Jennifer López Concert Receives Tepid Review

The New York Times’ Ben Ratliff describes the beginning of Jennifer López’s North American tour (with Enrique Iglesias), which took place at the Prudential Center in Newark, New Jersey, this weekend, with terms like meager, dull and “a trudge.” However, he does show some excitement when describing the surprise appearance of the Puerto Rican reggaeton duo Wisin y Yandel. See excerpts with a link to the full article below:

Four songs into her performance at the Prudential Center here on Friday, Jennifer Lopez, standing in rhinestone gym clothes, absorbed some applause. [. . .] Gracious, in line with industry standards, and dull. Likewise most of her show, the first in the United States of her joint-headlining North American tour with Enrique Iglesias. (This means that both sets run about equal length and that there are two confetti-cannon moments.)

Ms. Lopez’s entrance was ludicrous but funny: eight male dancers in top hats and tails, with walking sticks, singing about “the most beautiful girl of your dreams,” while a cherry picker lowered her, in fur and feathers, from a great height. From then on it was a trudge, even with costume changes and dancing. Ms. Lopez, now 42, showed us what she wanted to show us about her work ethic, her values and her relevance: as a beauty, a mother, a Latina, a romantic, a former Bronx girl and early-’90s hip-hop dancer, and as a pop singer who now makes club tracks, and like so many others, has Lil Wayne and Pitbull rap on them.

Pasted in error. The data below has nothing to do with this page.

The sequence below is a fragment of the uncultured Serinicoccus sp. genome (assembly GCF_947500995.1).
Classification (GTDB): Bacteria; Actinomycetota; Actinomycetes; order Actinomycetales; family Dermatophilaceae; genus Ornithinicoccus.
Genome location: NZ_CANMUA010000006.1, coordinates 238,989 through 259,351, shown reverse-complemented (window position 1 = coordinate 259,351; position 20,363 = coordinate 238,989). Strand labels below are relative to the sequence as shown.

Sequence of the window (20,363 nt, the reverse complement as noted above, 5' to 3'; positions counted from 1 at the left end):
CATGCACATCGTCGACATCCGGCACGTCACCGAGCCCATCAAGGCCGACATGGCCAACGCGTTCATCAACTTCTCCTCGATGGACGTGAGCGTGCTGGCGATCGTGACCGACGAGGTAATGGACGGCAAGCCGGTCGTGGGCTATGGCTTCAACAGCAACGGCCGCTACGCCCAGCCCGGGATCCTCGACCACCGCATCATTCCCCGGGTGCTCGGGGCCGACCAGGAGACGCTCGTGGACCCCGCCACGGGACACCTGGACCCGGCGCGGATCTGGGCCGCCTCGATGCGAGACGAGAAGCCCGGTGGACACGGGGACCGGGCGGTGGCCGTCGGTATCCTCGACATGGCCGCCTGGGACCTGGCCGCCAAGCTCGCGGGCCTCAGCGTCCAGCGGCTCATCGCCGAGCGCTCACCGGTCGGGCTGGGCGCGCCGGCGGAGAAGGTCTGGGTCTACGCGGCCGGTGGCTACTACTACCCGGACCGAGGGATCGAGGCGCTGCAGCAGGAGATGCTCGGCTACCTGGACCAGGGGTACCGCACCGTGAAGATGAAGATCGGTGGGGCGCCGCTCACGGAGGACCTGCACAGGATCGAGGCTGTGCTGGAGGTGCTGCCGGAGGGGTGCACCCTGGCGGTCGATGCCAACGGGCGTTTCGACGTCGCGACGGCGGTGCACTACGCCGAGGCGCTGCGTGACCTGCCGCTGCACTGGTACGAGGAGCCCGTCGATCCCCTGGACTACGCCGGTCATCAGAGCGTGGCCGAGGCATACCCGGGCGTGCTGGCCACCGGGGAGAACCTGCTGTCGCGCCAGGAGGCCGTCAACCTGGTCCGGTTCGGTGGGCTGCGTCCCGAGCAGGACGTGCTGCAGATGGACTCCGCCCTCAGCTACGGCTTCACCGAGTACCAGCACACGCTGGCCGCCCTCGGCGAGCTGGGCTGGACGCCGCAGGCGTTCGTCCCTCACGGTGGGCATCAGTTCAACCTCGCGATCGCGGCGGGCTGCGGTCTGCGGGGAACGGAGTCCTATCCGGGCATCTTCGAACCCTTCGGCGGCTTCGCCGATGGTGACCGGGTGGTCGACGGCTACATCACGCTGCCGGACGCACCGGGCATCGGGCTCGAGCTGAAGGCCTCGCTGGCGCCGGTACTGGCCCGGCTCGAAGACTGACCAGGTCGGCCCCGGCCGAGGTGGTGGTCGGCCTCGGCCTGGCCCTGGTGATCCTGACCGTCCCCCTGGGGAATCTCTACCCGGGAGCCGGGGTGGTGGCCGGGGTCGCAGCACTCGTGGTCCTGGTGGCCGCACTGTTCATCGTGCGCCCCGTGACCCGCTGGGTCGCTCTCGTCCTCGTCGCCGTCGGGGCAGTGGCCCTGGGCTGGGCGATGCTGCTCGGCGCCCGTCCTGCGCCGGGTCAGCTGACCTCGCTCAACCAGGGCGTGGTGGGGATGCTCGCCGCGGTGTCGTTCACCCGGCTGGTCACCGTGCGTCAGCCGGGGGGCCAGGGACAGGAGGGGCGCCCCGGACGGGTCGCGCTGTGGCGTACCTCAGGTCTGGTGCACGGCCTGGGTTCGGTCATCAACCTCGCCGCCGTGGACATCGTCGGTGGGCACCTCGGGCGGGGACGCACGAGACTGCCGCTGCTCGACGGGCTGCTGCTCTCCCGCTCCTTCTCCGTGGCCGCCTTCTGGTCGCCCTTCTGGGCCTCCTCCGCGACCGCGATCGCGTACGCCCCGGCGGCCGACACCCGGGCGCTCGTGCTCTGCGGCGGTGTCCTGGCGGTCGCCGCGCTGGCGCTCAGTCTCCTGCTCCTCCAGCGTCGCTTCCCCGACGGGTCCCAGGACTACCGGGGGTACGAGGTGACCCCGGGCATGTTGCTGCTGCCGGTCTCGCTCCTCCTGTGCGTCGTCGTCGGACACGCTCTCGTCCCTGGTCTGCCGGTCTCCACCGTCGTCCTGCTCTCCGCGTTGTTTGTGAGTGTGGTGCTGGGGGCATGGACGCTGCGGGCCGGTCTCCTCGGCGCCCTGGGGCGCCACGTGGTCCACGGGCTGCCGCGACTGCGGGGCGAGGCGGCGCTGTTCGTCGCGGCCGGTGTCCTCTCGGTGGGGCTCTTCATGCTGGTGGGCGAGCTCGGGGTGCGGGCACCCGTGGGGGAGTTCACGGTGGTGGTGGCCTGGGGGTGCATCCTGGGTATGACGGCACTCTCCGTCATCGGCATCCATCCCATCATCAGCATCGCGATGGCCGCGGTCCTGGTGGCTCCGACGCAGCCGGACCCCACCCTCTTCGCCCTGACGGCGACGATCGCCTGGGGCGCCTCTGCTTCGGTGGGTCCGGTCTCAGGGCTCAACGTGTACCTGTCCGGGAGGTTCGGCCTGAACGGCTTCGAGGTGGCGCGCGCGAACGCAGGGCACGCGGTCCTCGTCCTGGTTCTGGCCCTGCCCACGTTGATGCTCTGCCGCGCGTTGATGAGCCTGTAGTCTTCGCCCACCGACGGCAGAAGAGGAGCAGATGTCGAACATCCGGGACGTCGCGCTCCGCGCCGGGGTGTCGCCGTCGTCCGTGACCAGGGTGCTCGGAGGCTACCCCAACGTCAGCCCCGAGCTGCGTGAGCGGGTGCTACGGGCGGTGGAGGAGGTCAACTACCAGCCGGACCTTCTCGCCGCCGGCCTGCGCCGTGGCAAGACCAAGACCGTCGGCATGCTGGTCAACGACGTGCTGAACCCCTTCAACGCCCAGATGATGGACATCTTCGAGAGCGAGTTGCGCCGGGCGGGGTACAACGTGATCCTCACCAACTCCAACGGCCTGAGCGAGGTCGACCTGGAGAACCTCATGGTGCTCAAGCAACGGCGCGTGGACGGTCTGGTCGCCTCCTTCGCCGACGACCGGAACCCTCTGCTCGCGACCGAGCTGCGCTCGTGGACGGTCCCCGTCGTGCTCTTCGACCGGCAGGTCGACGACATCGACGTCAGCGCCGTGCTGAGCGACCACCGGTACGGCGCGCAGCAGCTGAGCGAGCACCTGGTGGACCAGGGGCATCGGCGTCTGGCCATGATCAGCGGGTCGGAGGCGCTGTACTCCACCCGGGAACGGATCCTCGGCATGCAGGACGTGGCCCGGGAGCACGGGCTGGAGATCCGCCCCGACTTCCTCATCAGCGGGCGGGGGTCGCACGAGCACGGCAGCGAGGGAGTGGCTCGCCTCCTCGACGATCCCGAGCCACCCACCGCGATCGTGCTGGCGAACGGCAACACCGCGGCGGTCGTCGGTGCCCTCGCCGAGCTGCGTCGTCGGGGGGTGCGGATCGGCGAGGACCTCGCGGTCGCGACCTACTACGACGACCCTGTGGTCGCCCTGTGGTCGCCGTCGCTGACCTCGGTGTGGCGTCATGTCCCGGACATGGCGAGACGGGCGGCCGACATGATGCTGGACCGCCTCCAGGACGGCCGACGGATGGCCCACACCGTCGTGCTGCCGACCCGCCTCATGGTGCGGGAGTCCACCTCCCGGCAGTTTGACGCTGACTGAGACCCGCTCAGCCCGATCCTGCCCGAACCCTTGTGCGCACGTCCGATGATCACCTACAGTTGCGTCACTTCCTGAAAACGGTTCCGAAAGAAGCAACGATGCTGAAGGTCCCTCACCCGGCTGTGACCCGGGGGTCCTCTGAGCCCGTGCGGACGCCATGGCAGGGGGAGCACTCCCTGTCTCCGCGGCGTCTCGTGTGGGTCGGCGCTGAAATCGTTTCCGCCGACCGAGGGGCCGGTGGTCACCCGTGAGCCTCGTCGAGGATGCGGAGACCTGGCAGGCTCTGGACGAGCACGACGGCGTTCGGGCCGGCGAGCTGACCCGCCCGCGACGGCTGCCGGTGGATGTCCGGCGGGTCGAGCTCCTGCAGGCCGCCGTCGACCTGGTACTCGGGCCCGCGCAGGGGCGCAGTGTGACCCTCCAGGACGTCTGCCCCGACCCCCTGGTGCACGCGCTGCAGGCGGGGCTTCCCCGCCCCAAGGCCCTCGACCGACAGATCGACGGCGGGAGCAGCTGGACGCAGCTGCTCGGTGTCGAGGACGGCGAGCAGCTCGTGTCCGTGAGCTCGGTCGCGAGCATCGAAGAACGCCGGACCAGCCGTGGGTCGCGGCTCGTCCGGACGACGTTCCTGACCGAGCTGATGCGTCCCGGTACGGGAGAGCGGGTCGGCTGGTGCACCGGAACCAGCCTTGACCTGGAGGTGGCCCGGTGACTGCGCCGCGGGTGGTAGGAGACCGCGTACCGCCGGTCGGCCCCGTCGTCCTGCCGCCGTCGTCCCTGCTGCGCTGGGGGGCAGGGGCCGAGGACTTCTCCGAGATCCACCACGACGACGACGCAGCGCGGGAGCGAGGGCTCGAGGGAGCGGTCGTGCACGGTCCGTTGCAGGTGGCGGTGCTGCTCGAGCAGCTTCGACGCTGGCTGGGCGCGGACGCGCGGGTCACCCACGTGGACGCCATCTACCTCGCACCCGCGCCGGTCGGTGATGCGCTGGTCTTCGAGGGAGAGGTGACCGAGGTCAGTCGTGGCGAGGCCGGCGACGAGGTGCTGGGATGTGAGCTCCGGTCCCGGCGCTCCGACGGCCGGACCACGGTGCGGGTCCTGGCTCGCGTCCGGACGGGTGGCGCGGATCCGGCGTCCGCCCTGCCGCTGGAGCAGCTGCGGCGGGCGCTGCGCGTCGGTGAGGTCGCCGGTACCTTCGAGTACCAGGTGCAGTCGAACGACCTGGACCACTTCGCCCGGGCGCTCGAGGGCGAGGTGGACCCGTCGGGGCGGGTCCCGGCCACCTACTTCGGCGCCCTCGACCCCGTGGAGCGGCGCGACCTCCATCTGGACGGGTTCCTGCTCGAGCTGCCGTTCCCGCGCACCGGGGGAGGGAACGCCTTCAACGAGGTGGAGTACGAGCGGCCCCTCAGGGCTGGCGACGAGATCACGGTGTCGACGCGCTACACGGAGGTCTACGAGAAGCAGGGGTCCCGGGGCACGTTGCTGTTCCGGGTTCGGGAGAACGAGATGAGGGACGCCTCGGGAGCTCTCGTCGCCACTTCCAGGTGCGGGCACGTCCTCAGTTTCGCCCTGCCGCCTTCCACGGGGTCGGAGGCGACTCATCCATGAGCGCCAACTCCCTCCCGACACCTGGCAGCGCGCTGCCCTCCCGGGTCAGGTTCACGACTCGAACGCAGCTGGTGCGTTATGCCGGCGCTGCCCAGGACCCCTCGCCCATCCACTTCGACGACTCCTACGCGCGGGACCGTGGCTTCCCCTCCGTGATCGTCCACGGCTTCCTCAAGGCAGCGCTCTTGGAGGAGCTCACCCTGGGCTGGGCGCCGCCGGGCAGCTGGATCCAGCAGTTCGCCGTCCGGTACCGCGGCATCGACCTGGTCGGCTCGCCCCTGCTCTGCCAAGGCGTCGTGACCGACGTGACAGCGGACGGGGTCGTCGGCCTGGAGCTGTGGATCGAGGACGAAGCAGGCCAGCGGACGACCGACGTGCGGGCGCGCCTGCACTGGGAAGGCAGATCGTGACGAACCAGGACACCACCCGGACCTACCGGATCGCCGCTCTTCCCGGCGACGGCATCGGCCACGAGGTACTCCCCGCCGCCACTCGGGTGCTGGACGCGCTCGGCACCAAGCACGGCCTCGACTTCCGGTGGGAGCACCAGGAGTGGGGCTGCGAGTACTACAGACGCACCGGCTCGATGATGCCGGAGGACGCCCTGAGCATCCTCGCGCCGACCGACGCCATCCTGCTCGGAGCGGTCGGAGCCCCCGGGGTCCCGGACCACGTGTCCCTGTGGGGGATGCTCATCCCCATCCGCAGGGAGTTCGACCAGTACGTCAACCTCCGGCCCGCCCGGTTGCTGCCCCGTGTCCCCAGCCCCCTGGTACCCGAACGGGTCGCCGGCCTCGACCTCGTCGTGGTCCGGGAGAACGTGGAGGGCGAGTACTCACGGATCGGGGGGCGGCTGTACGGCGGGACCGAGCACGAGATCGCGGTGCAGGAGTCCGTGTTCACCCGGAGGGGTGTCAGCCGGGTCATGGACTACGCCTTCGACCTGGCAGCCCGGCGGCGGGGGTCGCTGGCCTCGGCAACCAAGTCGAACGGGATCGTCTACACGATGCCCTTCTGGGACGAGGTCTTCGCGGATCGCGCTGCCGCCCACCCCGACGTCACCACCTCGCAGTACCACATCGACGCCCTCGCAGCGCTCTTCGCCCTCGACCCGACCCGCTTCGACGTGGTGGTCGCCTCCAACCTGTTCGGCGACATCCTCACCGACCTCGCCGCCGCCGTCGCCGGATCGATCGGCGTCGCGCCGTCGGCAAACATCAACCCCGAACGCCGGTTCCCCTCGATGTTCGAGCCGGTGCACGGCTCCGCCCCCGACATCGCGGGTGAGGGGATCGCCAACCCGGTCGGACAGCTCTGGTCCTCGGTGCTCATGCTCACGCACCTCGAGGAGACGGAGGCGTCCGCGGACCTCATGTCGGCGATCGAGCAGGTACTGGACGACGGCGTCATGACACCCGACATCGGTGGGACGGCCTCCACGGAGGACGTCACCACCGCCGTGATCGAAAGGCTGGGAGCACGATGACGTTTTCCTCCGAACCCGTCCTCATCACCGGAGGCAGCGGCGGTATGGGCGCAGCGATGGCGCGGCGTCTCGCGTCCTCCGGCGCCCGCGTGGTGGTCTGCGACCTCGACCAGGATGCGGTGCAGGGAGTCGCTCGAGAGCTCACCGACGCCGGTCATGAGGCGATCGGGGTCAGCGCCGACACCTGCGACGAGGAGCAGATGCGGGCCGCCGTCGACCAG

Her meager voice is not necessarily, or always, the problem; perhaps it’s more that she’s incurious about making the best of a weakness. She got inside her stage conceits — a boxing ring for the new dance track “Goin’ In,” a nightclub for the ersatz salsa in “Let’s Get Loud” and “Papi” — but not her songs themselves.

She rarely filled up her own music, except perhaps for “Until It Beats No More,” a soft-rock ballad about redemptive love, which she sang hard and in tune. But that song had its own problem: a tonal imbalance between the arrangement’s grandiose, reach-for-the-stars guitar solo and its visual backdrop, pictures of Ms. Lopez in the pool with her young twins on a nice day.

At the end, with a surprise appearance of the reggaeton duo Wisin y Yandel, she performed the new single “Follow the Leader.” Wisin y Yandel were once going to be a regular part of this tour, as the first act of three, but dropped out two weeks before it started in Canada, citing “unresolvable issues.” (The Mexican singer Frankie J played the opening slot on Friday.) And in four minutes they raised the competitive energy of the entire performance: stalking, Auto-Tune-crooning, hard-staccato rapping. [. . .]

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